Early Nutritional Strategies to Prevent Allergy

Kent Woo, MD

One of the determinants of allergy development would be genetics. Having even just one parent with an allergy already gives their child a 20-40% risk of developing allergies. Despite certain groups being more vulnerable, with the rise of the prevalence of allergies worldwide and majority of cases being from those without the genetic predisposition, it is still worthwhile for even low-risk populations to subscribe to nutritional strategies to prevent allergy development.

Breastfeeding remains the gold standard for infant feeding, and a healthy and balanced diet is recommended for the mother for optimum infant nutrition from pregnancy through to lactation. But in cases where exclusive breastfeeding is not possible, certain infant formulas could contribute to lessening risks for eczema and asthma as per the German Infant Nutritional Intervention (GINI) study.

Key messages:

• We should apply allergy prevention strategies to everyone as the low-risk group will contribute towards the majority of new incidence of allergies.

• Not all formulas are created equal for allergy prevention, and one should choose the formula backed by medical evidence.

• Guidelines recommend no dietary restriction for the mother during pregnancy and breastfeeding in preventing allergies.

Allergy Risk

Having a family history of allergy raises a child’s risk of developing an allergy later in life. In general, having one parent with an allergy puts a child at 20-40% risk of developing an allergy; this risk roughly doubles if both parents have allergies. Among infants born to parents with no allergies, there is a 15% probability that an allergy will develop. However, in absolute numbers, it is this “no family history of allergy” group that will account for majority of cases of allergies. Thus, we should look at prevention strategies for everyone and not be limited to a selected high-risk group.

The GINI Study

The German Infant Nutritional Intervention (GINI) study is an ongoing birth cohort study, started in 1994, to evaluate the long-term effects of hydrolyzed formulae on allergic diseases in high-risk children. This trial demonstrated that the use of partially hydrolyzed whey (pHF-W) or extensively hydrolyzed casein (eHF-C) in nonexclusively breastfed infants at risk of allergy, led to a lower incidence of eczema for the first 4 months of life compared with cow’s milk formula. The preventive effect persisted until the children were 11-15 years old.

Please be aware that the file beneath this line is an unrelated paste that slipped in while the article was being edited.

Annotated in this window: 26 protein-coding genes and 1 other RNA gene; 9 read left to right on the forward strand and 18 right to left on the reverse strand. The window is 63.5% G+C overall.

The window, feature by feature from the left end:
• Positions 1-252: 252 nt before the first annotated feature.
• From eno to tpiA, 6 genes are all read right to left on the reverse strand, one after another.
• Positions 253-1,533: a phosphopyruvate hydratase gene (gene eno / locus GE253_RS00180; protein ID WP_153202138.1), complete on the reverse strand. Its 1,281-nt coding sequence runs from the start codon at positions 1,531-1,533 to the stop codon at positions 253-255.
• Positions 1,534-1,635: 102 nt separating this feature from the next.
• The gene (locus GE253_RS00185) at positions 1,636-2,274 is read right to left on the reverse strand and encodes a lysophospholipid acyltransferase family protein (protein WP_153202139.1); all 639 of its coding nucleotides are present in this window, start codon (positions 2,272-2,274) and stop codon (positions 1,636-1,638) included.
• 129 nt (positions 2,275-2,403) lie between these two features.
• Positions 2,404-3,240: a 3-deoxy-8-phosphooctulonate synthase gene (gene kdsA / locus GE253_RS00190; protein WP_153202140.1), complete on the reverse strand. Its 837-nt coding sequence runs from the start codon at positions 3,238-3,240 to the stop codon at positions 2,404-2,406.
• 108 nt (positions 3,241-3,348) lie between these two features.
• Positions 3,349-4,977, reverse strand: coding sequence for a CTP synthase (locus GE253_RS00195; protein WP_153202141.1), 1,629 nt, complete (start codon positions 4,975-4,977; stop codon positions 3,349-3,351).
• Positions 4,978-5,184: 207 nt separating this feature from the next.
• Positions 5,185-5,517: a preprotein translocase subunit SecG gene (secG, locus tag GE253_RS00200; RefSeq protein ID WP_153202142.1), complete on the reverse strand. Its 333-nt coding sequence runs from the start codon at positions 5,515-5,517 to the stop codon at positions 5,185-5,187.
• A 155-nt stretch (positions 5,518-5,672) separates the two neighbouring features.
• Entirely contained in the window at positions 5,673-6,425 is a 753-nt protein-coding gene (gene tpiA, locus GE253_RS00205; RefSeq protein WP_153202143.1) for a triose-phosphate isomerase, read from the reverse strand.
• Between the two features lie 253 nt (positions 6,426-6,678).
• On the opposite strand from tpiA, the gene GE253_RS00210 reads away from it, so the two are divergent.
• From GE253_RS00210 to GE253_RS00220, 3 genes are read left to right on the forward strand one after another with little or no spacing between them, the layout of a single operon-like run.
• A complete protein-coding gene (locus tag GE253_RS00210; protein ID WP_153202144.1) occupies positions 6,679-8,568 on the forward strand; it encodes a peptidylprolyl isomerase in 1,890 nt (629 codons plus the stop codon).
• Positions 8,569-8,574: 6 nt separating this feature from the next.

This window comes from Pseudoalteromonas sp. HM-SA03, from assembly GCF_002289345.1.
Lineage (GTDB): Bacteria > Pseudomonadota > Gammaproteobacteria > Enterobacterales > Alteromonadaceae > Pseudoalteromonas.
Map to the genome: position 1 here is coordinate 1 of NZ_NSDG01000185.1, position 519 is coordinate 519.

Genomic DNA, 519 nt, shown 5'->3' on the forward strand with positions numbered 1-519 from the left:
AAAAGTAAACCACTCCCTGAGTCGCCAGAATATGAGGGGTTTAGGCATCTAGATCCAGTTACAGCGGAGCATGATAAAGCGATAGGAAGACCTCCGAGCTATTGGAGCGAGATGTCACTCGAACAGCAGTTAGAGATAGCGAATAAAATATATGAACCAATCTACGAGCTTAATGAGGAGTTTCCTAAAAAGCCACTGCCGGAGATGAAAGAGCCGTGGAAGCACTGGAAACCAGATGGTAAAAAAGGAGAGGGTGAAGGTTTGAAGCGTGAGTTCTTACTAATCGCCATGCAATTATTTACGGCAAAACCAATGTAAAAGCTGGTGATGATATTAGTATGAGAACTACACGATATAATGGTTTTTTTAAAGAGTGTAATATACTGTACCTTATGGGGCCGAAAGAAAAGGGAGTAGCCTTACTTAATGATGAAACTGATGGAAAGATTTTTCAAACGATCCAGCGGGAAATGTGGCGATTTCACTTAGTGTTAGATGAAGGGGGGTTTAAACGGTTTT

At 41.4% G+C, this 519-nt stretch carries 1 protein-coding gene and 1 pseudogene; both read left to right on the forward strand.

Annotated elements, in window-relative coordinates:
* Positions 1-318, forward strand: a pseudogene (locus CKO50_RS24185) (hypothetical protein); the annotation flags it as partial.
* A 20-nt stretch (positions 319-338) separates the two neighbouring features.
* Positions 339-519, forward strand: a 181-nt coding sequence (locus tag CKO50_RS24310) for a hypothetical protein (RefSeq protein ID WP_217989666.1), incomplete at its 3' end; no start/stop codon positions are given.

Recent data from the 20-year followup of the GINI study 1 showed that feeding with eHF-C and pHF-W formula during the first 4 months of life reduced the risk of eczema and asthma up to young adulthood. In the intention-to-treat analysis, asthma prevalence between 16 and 20 years was significantly lower in the eHF-C group and in the pHF-W group compared to standard cow’s milk formula (CMF). The risk-reducing effects of eHF-C and pHF-W on eczema was also strongly demonstrated in the per-protocol analysis, consistent with the results reported during the 15-year follow-up of the GINI study.

The GINI study reinforces the concept of the allergic march, in which eczema can predispose to allergic rhinitis and asthma later in life, and interventions that reduce eczema can reduce later atopic manifestations.

Reducing allergic response: Not all hydrolyzed formulas are created equal

The GINI study demonstrated that not all hydrolyzed formula can prevent allergy. Heat techniques used in the manufacture of infant formula can alter the conformation of heat-labile proteins, resulting in the loss of conformational epitopes that elicit allergic response. Allergenicity of linear epitopes can also be altered by enzymatic hydrolysis. An analysis of electrophoretic patterns of proteins from 12 hydrolyzed milk formulas demonstrated formula difference due to different manufacturing processes.2  A latest meta-analysis, undertaken using a single manufacturer pHF-W formula, demonstrated that only a particular pHF-W can offer allergy prevention.3 Thus, it is important to use a proven hydrolyzed formula that has evidence of allergy prevention.

Role of Breastfeeding

Current guidelines recommend human milk as the “gold standard” for infant nutrition. The latest EAACI guidelines4  has no specific recommendations for or against breastfeeding for allergy prevention. Mothers should not restrict consumption of specific allergenic foods and should eat a healthy, balanced diet when pregnant and breastfeeding. This applies regardless of the infant’s risk of food allergy. The taskforce specifically advised against using regular cow milk formula supplementation in breastfed infants during the first week of life as it may lead to increased incidence of cow milk allergy. 5 Other temporary supplementary options may be used, such as donor breast milk, hydrolyzed formula, and amino acid formula.